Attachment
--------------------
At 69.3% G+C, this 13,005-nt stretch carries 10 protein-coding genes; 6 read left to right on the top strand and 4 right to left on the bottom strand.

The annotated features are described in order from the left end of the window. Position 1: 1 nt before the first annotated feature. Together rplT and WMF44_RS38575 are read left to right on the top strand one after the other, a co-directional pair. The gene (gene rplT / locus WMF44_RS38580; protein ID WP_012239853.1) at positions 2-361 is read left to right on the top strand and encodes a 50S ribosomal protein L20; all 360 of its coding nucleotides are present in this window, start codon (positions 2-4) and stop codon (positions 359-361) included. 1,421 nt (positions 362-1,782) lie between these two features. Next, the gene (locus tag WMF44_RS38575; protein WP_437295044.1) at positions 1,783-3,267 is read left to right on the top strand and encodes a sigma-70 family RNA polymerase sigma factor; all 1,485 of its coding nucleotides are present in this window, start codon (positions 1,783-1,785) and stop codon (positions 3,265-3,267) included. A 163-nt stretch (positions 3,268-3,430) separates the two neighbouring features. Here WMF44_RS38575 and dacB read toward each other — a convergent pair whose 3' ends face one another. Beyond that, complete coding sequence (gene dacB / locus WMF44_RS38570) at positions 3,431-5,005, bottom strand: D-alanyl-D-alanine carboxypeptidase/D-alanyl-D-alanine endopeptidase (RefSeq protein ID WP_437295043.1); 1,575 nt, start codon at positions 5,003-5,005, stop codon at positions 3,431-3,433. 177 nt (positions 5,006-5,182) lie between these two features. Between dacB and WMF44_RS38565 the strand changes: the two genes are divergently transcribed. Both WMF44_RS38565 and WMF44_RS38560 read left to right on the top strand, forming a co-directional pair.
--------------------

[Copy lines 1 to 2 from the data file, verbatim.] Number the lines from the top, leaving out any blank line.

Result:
At 69.3% G+C, this 13,005-nt stretch carries 10 protein-coding genes; 6 read left to right on the top strand and 4 right to left on the bottom strand.

The annotated features are described in order from the left end of the window. Position 1: 1 nt before the first annotated feature. Together rplT and WMF44_RS38575 are read left to right on the top strand one after the other, a co-directional pair. The gene (gene rplT / locus WMF44_RS38580; protein ID WP_012239853.1) at positions 2-361 is read left to right on the top strand and encodes a 50S ribosomal protein L20; all 360 of its coding nucleotides are present in this window, start codon (positions 2-4) and stop codon (positions 359-361) included. 1,421 nt (positions 362-1,782) lie between these two features. Next, the gene (locus tag WMF44_RS38575; protein WP_437295044.1) at positions 1,783-3,267 is read left to right on the top strand and encodes a sigma-70 family RNA polymerase sigma factor; all 1,485 of its coding nucleotides are present in this window, start codon (positions 1,783-1,785) and stop codon (positions 3,265-3,267) included. A 163-nt stretch (positions 3,268-3,430) separates the two neighbouring features. Here WMF44_RS38575 and dacB read toward each other — a convergent pair whose 3' ends face one another. Beyond that, complete coding sequence (gene dacB / locus WMF44_RS38570) at positions 3,431-5,005, bottom strand: D-alanyl-D-alanine carboxypeptidase/D-alanyl-D-alanine endopeptidase (RefSeq protein ID WP_437295043.1); 1,575 nt, start codon at positions 5,003-5,005, stop codon at positions 3,431-3,433. 177 nt (positions 5,006-5,182) lie between these two features. Between dacB and WMF44_RS38565 the strand changes: the two genes are divergently transcribed. Both WMF44_RS38565 and WMF44_RS38560 read left to right on the top strand, forming a co-directional pair.